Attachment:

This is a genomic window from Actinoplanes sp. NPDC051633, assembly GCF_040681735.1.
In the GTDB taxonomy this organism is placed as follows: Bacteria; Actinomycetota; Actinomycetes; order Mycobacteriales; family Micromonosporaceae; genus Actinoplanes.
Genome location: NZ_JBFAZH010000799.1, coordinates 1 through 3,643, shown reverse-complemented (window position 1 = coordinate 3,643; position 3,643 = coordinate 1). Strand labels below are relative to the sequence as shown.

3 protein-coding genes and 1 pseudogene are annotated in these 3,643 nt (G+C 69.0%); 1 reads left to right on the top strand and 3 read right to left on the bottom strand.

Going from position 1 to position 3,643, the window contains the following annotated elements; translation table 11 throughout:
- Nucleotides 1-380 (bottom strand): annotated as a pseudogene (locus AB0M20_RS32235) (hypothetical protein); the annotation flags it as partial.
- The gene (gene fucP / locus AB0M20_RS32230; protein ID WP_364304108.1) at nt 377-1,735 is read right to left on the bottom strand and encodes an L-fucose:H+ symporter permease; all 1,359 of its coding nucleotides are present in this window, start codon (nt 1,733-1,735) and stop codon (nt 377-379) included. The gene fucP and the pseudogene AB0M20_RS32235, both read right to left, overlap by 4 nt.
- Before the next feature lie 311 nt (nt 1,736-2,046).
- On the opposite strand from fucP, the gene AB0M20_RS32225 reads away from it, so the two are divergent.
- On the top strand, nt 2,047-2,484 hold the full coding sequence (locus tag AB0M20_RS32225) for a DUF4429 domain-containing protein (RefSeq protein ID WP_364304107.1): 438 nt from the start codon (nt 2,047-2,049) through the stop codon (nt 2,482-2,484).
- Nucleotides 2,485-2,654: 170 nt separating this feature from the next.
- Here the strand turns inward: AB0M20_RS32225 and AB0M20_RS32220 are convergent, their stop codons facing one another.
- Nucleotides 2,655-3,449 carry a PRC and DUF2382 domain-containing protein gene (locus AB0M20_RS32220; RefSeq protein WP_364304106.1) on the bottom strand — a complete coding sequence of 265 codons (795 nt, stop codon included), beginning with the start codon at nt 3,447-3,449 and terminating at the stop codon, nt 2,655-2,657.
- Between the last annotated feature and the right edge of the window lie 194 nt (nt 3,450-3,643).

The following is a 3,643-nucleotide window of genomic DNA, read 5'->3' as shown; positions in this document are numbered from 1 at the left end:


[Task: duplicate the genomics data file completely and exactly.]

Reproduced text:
This is a genomic window from Actinoplanes sp. NPDC051633, assembly GCF_040681735.1.
In the GTDB taxonomy this organism is placed as follows: Bacteria; Actinomycetota; Actinomycetes; order Mycobacteriales; family Micromonosporaceae; genus Actinoplanes.
Genome location: NZ_JBFAZH010000799.1, coordinates 1 through 3,643, shown reverse-complemented (window position 1 = coordinate 3,643; position 3,643 = coordinate 1). Strand labels below are relative to the sequence as shown.

3 protein-coding genes and 1 pseudogene are annotated in these 3,643 nt (G+C 69.0%); 1 reads left to right on the top strand and 3 read right to left on the bottom strand.

Going from position 1 to position 3,643, the window contains the following annotated elements; translation table 11 throughout:
- Nucleotides 1-380 (bottom strand): annotated as a pseudogene (locus AB0M20_RS32235) (hypothetical protein); the annotation flags it as partial.
- The gene (gene fucP / locus AB0M20_RS32230; protein ID WP_364304108.1) at nt 377-1,735 is read right to left on the bottom strand and encodes an L-fucose:H+ symporter permease; all 1,359 of its coding nucleotides are present in this window, start codon (nt 1,733-1,735) and stop codon (nt 377-379) included. The gene fucP and the pseudogene AB0M20_RS32235, both read right to left, overlap by 4 nt.
- Before the next feature lie 311 nt (nt 1,736-2,046).
- On the opposite strand from fucP, the gene AB0M20_RS32225 reads away from it, so the two are divergent.
- On the top strand, nt 2,047-2,484 hold the full coding sequence (locus tag AB0M20_RS32225) for a DUF4429 domain-containing protein (RefSeq protein ID WP_364304107.1): 438 nt from the start codon (nt 2,047-2,049) through the stop codon (nt 2,482-2,484).
- Nucleotides 2,485-2,654: 170 nt separating this feature from the next.
- Here the strand turns inward: AB0M20_RS32225 and AB0M20_RS32220 are convergent, their stop codons facing one another.
- Nucleotides 2,655-3,449 carry a PRC and DUF2382 domain-containing protein gene (locus AB0M20_RS32220; RefSeq protein WP_364304106.1) on the bottom strand — a complete coding sequence of 265 codons (795 nt, stop codon included), beginning with the start codon at nt 3,447-3,449 and terminating at the stop codon, nt 2,655-2,657.
- Between the last annotated feature and the right edge of the window lie 194 nt (nt 3,450-3,643).

The following is a 3,643-nucleotide window of genomic DNA, read 5'->3' as shown; positions in this document are numbered from 1 at the left end: